The stars have aligned for a special basketball season in Akita.
Just ask any of the Akita Northern Happinets’ die-hard fans.
Coach Kazuo Nakamura’s club is 16-2 entering this weekend and the Happinets are hosting the 2013-14 bj-league All-Star Game on Jan. 26. Expect a nice representation of Akita players in league showcase.
And there have been so many Happinets highlights to date that a quality DVR would be a wise investment to preserve the memories. It began on Oct. 5, when Akita, a fourth-year franchise, defeated visiting Hamamatsu Higashimikawa Phoenix 74-61, starting a season-opening, 12-game winning streak. There have been narrow victories (by two and three points), but numerous blowouts, too, including triumphs by 20, 23 (twice), 31 and 41 points. The team has the firepower to overwhelm foes.
Backcourt mates Shigehiro Taguchi, a 23-year-old perimeter marksman (11.6 points per game, 47.5 3-point shooting, second-best accuracy in the 21-team league), and Yuki Togashi, only 20, have brought excitement and youthful exuberance to 73-year-old coach Nakamura’s lineup. The inimitable bench boss celebrated his birthday on Wednesday, and then it was time to return to work and prepare for a big weekend series against the host Toyama Grouses, who are 13-3 and another formidable challenger for the Eastern Conference crown.
Fun fact: Taguchi has made two or more 3-pointers in 11 games, all Akita victories to date. This includes 7-for-13 against Shinshu on Oct. 27 and 7-for-7 versus Sendai on Nov. 10.
Having watched Taguchi take shot after shot during several pregame warmups and games for three seasons, I’ll sum up what I’ve observed this way: He has excellent shooting mechanics, a quick release and confidence.
Togashi is another rising talent. Last season, he joined the club after All-Star weekend and grabbed everyone’s attention with a 15-point, 11-assist, three-steal debut against Toyama.
The Niigata Prefecture native finished his high school career with a one-season stint at perennial power Montrose Christian School in Rockville, Maryland, and played for legendary prep coach Stu Vetter, who tutored Oklahoma City superstar Kevin Durant and NBL standouts Keijuro “K.J.” Matsui and Taishi Ito before their collegiate careers at Columbia University and University of Portland, respectively. Togashi is dishing out assists at a league-best 7.1 per game, including 32 over a three-game stretch in late October.
For someone still at the age of a university student, Togashi is exhibiting poise beyond his years, as evidenced by his free-throw shooting (37-for-42), in-game decisions (128 assists, 43 turnovers) and 15.1 ppg.
Analyzing Togashi’s overall game during a February phone conversation with Hoop Scoop, Vetter had this to say: “He’s very fundamentally sound and knows how to play. Great basketball IQ and he can do a little bit of everything. Good ball handler, shoots the ball well, plays hard defensively. He did a good job for us at Montrose and was certainly a factor in our success.”
The dynamic duo is supported by a talented frontcourt rotation that includes team scoring leader and University of Colorado alum Richard Roby (20.4 ppg), the half-brother of New York Knicks post player Kenyon Martin, center Chas McFarland, who followed in Tim Duncan’s footsteps at Wake Forest, and rebounding maestro Ruben Boykin (a league-best 13.8 per game, including two 20-rebound outings, and 12 double-doubles).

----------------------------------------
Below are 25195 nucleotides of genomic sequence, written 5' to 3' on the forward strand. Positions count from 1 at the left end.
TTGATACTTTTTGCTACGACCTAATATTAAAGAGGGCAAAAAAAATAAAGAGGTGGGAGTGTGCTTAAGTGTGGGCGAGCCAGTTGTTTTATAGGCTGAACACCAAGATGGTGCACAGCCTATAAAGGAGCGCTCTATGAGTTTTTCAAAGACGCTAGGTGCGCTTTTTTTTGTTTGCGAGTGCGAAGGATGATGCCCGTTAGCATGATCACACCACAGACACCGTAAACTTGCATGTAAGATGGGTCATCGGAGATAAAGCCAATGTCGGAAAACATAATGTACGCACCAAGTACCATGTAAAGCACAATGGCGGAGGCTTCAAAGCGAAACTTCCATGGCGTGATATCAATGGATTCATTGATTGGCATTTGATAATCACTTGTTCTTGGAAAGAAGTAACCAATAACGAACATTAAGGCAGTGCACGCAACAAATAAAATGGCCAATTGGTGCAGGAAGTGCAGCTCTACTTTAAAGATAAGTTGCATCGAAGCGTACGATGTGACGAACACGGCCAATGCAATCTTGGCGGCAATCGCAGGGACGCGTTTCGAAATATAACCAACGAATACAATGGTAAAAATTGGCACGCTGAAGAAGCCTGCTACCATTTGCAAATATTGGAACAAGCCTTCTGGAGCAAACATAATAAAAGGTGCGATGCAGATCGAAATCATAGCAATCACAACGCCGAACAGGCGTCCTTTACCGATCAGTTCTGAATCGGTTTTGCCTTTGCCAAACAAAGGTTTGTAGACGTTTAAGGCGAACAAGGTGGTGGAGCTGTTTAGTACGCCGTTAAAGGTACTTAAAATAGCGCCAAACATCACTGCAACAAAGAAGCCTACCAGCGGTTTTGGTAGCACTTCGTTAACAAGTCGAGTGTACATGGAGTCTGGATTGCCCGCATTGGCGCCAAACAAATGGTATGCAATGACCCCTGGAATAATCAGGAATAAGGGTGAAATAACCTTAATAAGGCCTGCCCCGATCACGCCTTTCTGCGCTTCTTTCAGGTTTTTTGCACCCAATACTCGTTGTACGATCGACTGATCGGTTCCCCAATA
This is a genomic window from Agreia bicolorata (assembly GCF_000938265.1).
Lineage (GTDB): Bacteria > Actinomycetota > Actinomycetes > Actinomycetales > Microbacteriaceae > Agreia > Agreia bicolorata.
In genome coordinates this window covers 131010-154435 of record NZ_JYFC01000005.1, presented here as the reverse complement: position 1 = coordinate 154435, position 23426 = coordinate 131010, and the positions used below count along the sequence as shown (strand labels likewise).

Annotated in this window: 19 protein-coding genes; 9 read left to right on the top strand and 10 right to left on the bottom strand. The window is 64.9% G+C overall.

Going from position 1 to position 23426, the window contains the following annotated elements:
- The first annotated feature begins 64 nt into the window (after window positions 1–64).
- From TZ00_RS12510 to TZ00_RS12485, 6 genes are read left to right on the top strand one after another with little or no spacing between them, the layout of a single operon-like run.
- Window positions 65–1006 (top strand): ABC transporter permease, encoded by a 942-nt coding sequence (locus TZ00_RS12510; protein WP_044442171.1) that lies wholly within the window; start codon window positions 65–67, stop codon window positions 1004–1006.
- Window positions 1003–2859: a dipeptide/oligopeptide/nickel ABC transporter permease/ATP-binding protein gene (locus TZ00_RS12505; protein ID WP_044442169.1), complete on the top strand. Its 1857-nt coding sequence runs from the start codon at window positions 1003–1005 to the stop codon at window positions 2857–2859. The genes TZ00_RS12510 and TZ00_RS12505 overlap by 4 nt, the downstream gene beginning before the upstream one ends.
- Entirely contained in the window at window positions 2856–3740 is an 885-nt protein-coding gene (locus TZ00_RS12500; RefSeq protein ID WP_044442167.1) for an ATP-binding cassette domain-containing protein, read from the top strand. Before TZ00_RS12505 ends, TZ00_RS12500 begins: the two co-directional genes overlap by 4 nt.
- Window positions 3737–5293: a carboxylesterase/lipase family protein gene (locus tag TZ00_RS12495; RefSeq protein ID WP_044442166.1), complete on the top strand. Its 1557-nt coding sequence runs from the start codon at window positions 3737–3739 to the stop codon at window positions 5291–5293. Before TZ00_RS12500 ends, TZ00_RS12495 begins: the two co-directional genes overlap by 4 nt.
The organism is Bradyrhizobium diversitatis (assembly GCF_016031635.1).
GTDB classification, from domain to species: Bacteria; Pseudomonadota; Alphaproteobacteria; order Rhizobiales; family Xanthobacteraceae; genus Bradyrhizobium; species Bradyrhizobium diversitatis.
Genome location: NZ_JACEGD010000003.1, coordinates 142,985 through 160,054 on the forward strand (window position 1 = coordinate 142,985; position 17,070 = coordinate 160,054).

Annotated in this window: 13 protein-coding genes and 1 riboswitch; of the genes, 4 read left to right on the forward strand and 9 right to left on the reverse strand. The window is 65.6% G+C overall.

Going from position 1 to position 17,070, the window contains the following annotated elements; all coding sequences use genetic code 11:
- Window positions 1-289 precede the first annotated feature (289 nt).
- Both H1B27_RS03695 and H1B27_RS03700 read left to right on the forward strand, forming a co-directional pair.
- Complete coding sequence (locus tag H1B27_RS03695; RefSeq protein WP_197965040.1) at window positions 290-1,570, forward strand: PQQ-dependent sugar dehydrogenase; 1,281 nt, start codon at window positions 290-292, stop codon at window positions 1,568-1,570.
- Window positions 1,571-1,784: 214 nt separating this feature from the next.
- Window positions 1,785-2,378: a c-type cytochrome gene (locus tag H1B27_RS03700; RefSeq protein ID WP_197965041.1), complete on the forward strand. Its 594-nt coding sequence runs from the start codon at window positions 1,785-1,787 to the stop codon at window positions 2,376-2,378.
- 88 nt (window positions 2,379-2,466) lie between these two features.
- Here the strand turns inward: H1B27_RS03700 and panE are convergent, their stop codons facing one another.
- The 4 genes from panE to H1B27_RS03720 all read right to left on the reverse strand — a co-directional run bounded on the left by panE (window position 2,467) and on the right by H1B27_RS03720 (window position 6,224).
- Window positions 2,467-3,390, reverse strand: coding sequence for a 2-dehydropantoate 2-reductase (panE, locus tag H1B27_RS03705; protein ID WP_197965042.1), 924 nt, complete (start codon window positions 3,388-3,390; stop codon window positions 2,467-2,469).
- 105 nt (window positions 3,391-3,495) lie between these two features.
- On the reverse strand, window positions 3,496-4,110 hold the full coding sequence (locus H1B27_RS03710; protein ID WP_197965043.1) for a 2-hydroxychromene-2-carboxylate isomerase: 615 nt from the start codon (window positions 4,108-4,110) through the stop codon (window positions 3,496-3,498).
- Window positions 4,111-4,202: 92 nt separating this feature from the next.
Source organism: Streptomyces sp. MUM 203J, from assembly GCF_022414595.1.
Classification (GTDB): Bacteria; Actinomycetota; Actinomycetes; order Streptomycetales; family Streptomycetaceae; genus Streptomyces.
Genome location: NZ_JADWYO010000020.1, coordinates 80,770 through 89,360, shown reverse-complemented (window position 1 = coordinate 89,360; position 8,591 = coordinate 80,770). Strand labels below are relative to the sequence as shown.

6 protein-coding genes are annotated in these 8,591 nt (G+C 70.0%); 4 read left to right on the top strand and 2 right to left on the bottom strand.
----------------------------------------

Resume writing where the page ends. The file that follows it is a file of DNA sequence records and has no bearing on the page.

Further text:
Boykin, who attended Northern Arizona University, is always around the basket, always vying for position to grab the ball to give his team another offensive opportunity or to terminate a chance for the opposition. (Think of Dennis Rodman’s desire to dominate on the boards.)
With his 215-cm frame, the lean McFarland challenges shooters at every conceivable angle to reject or to alter their shots’ trajectory. His 1.7 blocks per game rank No. 6 overall, but he brings and intimidating presence to the lineup to protect the basket.
While power forward Justin Burrell garnered league MVP honors and guard Draelon Burns created excitement with his dazzling dashes through the lane, McFarland provided a major presence, a calming influence and an anchor in the middle during the Yokohama B-Corsairs’ inaugural 2011-12 campaign, which included a trip to the Final Four. Having a center with polished fundamentals and a team-first attitude makes the inside-outside attack work on offense and creates the proper dynamics on defense for real success.
The aforementioned five Happinets mesh well and set the tone for the team.
Which is why Akita will make a serious run at the Ryukyu Golden Kings’ league record 42 wins, which was set last season.
In its ban of media access for this newspaper for the 2013-14 season, the bj-league has displayed zero acceptance of the value of English-language media for a league with a significant number of individuals whose first language is English. (See related story: www.japantimes.co.jp/sports/2013/10/29/basketball/bj-league-bans-jt-access/)
Since the league’s inception in 2005, The Japan Times has been the only English-media outlet providing comprehensive, sustained, league-wide coverage, And for the 80-plus foreign players and several head coaches from overseas, the paper has also served a vital purpose: a constant source of information in their native tongue about the rapidly growing league they have helped build and popularize in 21 prefectures throughout Japan.
This newspaper has given them an opportunity to voice their thoughts, providing a forum for them to feel that their collective voice matters.
The league doesn’t care about any of that. And that’s a disgrace.
IN FIVE EASY PIECES WITH TAKE 5